First Minister’s Christmas Card by Alasdair Gray
The First Minister’s official Christmas card for 2011 will feature a painting by renowned Scottish artist and author Alasdair Gray, it was announced today.
Bella Caledonia features an image painted by Alasdair Gray as part of the spectacular ceiling mural in Oran Mor in Glasgow, and that venue was chosen by the First Minister as the apt location for his launch reception this afternoon.
The painting will be auctioned in the new year with proceeds given to four Scottish charities: Children’s Hospice Association Scotland (CHAS); Scottish Catholic International Aid Fund (SCIAF); Glenachulish Preservation Trust; and the Small Tribes Trust – a charity chosen by Alasdair Gray.
Last year’s card – Let’s Twist Again by Jack Vettriano – raised £86,000 for the Bethany Christian Trust, Maggie’s Cancer Caring Centres, Quarriers and Teenage Cancer Trust.
That took the total raised by the First Minister’s Christmas cards to more than £127,000 since 2007, with charities including CLIC Sargent, Joining Against Cancer In Kids Foundation, Mary’s Meals and the RNLI all benefiting from the auction sales.
First Minister Alex Salmond said:
“Alasdair Gray is one of Scotland’s most iconic and prolific artists and authors, and I am delighted that he accepted the challenge of painting this year’s charity Christmas card – which with his involvement is going to raise significant amounts of money for this year’s four charities.
“Bella Caledonia personifies Scotland as a strong woman with a passion for social justice, and Alasdair Gray has said she represents the qualities that Scotland should aspire to – a view I am happy to endorse at Christmas-time and year-round.
“As in previous years, the original artwork unveiled today will be auctioned off and the funds raised will be handed to four deserving charities in Scotland.
“Since 2007, my Christmas cards have raised more than £127,000 for a variety of causes in Scotland. And this year, the Children’s Hospice Association Scotland, the Scottish Catholic International Aid Fund, the Glenachulish Preservation Trust; and a charity chosen by Alasdair Gray – the Small Tribes Trust – will all share in the auction proceeds.
Alasdair Gray said:
“In Lewis Grassic Gibbon’s ‘Sunset Song’, the heroine is referred to at one point as Chris Caledonia. I called my character Bella Caledonia for the same reasons as Gibbon – because she is a representative of all Scotland.
“Bella Caledonia first appeared as an illustration in my novel ‘Poor Things’. She was wearing a Gainsborough-style hat, with a view of central Scotland behind her. The post is based on the Mona Lisa, with crossed hands, looking sideways.
“The original is lost long ago, but I have painted different versions of Bella. I changed the hat to a Glengarry and put a tartan plaid over her shoulder. The character is a strong woman with an enquiring mind and a sense of social justice, the qualities we would like Scotland to have also.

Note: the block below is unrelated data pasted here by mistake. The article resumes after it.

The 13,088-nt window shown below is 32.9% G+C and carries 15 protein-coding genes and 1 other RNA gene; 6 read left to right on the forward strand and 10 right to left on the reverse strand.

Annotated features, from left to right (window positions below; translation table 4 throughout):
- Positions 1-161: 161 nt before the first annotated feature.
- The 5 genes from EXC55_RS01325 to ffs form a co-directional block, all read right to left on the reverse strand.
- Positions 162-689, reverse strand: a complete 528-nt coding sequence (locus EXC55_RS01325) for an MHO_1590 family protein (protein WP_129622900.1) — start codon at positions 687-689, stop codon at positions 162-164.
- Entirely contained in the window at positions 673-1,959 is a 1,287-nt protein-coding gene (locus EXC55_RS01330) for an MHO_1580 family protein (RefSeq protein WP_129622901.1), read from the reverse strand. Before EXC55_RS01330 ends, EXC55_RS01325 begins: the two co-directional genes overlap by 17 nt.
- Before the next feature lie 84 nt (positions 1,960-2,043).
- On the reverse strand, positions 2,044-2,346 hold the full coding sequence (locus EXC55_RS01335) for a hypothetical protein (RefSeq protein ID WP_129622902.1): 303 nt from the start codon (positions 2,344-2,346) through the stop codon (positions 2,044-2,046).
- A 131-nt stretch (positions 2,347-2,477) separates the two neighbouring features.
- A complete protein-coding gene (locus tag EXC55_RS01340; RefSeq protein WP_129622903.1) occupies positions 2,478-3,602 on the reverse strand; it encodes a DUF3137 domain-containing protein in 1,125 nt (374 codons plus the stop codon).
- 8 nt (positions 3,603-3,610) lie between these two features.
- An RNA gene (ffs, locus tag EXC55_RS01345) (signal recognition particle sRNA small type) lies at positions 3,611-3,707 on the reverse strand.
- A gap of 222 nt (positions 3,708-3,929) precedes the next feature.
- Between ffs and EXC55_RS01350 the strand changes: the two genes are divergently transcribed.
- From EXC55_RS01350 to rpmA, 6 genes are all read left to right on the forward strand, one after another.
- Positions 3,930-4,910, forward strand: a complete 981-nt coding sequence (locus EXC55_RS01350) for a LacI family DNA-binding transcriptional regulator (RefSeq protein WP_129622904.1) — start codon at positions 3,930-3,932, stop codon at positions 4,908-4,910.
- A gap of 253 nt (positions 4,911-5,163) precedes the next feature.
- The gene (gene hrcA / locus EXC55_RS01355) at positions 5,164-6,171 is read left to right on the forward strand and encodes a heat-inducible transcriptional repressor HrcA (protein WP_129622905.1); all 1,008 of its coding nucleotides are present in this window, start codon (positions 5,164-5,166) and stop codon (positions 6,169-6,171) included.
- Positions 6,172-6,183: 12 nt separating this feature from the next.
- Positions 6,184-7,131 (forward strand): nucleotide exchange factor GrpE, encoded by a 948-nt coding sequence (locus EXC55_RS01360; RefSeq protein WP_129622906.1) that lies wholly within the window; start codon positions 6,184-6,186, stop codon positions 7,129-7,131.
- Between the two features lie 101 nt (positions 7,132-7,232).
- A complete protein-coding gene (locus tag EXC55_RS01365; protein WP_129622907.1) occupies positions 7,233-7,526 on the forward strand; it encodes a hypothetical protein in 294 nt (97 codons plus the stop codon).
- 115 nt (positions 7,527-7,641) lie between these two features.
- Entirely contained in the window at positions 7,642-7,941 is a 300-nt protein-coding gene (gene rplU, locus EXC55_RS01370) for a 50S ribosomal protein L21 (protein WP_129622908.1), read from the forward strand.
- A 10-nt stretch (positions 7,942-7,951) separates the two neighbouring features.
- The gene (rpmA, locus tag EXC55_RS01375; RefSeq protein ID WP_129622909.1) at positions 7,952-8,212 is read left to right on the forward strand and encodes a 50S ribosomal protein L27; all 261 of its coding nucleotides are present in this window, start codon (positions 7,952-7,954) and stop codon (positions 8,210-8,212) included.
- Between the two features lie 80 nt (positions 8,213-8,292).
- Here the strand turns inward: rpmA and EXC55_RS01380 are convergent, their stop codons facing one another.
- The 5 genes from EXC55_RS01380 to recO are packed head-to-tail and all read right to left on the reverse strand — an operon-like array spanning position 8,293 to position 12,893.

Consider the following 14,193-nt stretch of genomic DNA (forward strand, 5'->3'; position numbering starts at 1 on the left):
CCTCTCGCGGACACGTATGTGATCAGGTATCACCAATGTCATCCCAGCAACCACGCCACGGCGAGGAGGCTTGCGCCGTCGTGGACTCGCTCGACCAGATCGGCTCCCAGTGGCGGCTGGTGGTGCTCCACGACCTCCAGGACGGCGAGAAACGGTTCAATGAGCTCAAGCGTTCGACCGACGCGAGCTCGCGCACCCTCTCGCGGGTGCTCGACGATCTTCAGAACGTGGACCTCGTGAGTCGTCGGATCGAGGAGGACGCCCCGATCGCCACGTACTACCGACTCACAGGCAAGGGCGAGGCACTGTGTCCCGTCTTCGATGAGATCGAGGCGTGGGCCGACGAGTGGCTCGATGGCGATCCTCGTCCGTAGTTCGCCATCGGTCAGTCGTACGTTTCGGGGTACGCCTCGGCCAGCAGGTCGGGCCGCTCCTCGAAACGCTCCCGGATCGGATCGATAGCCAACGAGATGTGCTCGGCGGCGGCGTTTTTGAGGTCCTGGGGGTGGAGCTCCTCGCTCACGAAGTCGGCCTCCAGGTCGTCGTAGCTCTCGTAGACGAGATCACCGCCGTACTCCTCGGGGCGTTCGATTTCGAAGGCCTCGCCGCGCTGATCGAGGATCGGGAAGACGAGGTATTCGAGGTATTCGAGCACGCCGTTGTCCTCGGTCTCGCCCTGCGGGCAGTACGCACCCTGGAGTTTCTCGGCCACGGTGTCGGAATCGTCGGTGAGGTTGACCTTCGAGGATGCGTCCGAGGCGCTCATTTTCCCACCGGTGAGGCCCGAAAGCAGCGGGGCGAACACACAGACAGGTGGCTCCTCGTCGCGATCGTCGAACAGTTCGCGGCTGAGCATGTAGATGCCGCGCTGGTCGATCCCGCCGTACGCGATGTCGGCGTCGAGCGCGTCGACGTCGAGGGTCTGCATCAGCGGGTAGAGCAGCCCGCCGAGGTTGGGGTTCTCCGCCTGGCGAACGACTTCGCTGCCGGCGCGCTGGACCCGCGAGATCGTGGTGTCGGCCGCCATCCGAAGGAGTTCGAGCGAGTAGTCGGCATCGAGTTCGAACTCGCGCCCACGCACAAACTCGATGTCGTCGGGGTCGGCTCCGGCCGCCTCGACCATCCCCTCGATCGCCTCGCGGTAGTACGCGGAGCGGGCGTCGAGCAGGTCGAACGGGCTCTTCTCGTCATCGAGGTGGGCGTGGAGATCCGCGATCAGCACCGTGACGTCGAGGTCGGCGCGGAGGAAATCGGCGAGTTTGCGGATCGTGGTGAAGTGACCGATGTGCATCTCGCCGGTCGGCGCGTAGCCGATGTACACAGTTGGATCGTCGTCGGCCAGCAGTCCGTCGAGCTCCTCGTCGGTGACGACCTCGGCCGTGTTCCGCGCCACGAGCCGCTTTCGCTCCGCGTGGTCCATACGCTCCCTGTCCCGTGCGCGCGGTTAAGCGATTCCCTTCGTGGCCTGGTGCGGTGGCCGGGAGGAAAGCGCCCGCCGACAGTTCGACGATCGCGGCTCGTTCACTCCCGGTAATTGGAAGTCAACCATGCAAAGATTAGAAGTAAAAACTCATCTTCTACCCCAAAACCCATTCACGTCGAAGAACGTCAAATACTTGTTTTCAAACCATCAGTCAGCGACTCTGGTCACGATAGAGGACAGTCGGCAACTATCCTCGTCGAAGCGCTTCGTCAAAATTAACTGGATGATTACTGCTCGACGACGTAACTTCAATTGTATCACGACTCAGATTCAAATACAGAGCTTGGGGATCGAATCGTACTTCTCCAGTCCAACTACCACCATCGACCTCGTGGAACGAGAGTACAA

“That sense of social justice and compassion is reflected in the work of the charities who will benefit from the painting. At Christmas, that is very appropriate.”
Maria Gill, CHAS Chief Executive, said:
“All of us at Children’s Hospice Association Scotland feel very proud to have been chosen to benefit from the First Minister’s Christmas card. We have been touched by the interest shown towards our work by the First Minister since his visit to Rachel House Children’s Hospice in March of this year.
“CHAS provides much needed care and support at Scotland’s two children’s hospices, Rachel House in Kinross and Robin House in Balloch, as well as helping families in their own homes with our CHAS at Home service. Christmas is a particularly poignant time for children and young people with life-shortening conditions, and their families. We are incredibly grateful to the First Minister for supporting them in this way.”
Lorraine Currie, SCIAF’s Head of International Programmes, said:
“We are delighted that the First Minister has chosen to show his support for SCIAF’s work in this way. Too many people are still going to bed hungry each night because of crippling poverty and social injustice around the world.
“The proceeds from the First Minister’s Christmas card will provide vital additional funds to help SCIAF address these problems and we will make sure that every penny raised is spent where it is needed most.”
Dr Jennifer Frances, Chair of Trustees of the Glenachulish Preservation Trust, said:
“We have been completely taken by surprise to be chosen as a beneficiary of the First Minister’s Christmas Card 2011, and are very appreciative.
“We are a small, recently formed charity run completely by volunteers, which aims to preserve in working order the last turntable ferry in Scotland. Once a common sight throughout the Highlands ‘wee ferries’ such as our MV Glenachulish were road links before the widespread building of bridges to improve the road network in the 1970s.
“The Glenachulish sails the historic route between the Isle of Skye and Glenelg, the shortest crossing to the island, and offers the people of Scotland an opportunity to experience an important aspect of our culture and heritage first hand. Money donated will begin the extensive restoration programme for the vessel.”